Then we had a boost when organisations came forward to provide funds for us to do another ride. The French Cycling Federation, the Minister for Women's Rights, and Cycling Fans who sponsor our club, plus other companies all sponsored our ride. This was really good to receive this recognition of the message we were sending.

Logistical support is very important in completing the challenge (photo: Mickael Gagne)
So as a result, we ended up doing a second, a third, a fourth, and a fifth edition of the event with more and more people wanting to join us. 
The second year that we did the ride there were eight of us and I felt more emotional on that occasion than on the first time, as it was great to share the moment as a group, and see the others cry for joy.

In the last three years we have had a great support team of eight or nine people - physiotherapists, osteopaths, mechanics, a photographer, and a safety and support motorbiker, along with others who deal with our logistics. 

Within the riders and the support team we motivate each other during those difficult moments, as we are all working towards the common goal of reaching Paris. The project is as big as it is ambitious, and even though we have managed to get around the route previously, we can't be complacent and assume that we will get there the following year.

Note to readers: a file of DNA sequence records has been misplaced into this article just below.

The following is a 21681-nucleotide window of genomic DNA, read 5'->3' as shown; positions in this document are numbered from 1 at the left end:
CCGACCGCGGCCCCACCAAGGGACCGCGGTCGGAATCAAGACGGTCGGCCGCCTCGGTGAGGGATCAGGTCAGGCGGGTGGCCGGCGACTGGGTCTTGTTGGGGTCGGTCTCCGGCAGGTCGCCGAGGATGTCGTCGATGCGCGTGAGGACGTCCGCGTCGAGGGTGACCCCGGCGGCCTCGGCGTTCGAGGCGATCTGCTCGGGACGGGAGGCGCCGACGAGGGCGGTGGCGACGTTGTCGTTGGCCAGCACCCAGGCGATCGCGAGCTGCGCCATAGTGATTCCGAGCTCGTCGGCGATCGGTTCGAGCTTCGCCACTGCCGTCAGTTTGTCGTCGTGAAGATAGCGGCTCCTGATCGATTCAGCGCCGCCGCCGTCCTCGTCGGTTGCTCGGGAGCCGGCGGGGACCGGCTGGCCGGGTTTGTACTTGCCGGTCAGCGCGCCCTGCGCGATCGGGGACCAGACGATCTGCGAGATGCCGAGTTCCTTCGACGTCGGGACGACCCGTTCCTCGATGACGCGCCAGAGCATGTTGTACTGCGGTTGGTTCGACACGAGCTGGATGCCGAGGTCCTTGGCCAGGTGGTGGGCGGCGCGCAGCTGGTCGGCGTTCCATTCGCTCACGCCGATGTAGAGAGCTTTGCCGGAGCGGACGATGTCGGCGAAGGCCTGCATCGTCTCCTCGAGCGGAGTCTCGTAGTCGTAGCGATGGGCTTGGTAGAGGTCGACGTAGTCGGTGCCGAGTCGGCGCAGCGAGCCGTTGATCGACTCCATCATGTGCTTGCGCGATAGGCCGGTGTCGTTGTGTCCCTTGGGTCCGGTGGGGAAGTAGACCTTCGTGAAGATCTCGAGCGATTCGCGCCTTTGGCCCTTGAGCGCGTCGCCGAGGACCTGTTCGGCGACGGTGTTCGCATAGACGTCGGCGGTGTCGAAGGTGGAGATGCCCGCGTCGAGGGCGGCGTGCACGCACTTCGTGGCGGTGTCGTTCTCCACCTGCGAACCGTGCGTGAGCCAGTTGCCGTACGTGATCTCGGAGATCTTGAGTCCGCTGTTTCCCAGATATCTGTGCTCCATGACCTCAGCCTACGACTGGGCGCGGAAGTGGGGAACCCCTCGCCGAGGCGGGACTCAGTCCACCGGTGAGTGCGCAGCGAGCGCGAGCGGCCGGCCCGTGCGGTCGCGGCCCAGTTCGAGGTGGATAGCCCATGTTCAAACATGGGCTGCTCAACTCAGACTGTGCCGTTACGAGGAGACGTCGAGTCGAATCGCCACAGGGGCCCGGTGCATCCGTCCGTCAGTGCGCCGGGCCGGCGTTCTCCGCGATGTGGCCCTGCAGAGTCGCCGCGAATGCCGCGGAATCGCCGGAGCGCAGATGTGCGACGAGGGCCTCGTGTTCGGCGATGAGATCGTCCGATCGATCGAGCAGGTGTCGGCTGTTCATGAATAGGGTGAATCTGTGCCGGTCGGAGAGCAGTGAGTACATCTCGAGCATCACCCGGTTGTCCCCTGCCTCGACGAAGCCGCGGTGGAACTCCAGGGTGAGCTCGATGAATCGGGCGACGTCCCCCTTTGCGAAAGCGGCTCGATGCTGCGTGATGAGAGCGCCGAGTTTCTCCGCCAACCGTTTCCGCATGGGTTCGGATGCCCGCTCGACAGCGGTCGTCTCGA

In fact, in 2017, the third year of the tour I got food poisoning and came very close to not completing a couple of the stages as I could barely eat or drink anything. But somehow I managed to put myself into autopilot and carry on!

Conquering the col d'Izoard (Photo: Mickael Gagne)
Normally we break the stage up by having a few cafe stops - a 10-minute break in the morning and then in the afternoon, and a 30-minute stop at lunchtime. 

The mountain stages are the hardest, but they are less monotonous as we have different cols to climb. 

The long flat stages are the hardest psychologically, as your mind is less focused, and you notice the aches and pains that bit more, especially in the undercarriage department!

I do have some great memories though. For example last year, I really loved the climb up the col d'Izoard because the previous time I did it was in 2017 and struggled so much. This time I enjoyed every metre of the climb and really took in the scenery. It was lovely to go over the summit with Matthew, and do a victory salute. 

It was a beautiful stage from Embrun to Valloire where the Mayor and hundreds of people welcomed us with a guard of honour like we were professionals from the Tour de France. Then a few days later ASO announced that they were working to organise a women's Tour de France.

Civic reception in Paris (photo: Maria David)
We start the process of recruiting team members for the following year's tour around November. 

We decide how many places there will be on the challenge, depending on the available vehicles and logistics. 

For the last three years we've had around 100 applicants for around 13-15 places.